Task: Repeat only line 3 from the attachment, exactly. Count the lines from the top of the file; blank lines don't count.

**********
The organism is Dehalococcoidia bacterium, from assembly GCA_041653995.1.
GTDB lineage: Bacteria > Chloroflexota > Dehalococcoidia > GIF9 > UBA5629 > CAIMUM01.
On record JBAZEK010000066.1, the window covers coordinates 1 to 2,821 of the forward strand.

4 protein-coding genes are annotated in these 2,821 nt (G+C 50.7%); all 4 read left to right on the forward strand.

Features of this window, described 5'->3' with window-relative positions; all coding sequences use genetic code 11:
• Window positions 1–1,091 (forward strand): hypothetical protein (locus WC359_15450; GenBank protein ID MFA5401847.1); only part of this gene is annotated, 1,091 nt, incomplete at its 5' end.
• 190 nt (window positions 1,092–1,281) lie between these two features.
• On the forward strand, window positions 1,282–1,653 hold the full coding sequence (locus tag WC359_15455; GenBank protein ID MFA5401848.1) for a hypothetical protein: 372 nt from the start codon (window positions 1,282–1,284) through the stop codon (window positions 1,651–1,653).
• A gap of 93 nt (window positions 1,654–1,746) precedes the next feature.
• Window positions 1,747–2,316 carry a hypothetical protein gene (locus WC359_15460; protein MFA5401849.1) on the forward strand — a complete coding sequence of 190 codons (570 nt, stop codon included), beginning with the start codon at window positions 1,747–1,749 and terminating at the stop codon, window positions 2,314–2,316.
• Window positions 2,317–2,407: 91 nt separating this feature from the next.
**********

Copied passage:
On record JBAZEK010000066.1, the window covers coordinates 1 to 2,821 of the forward strand.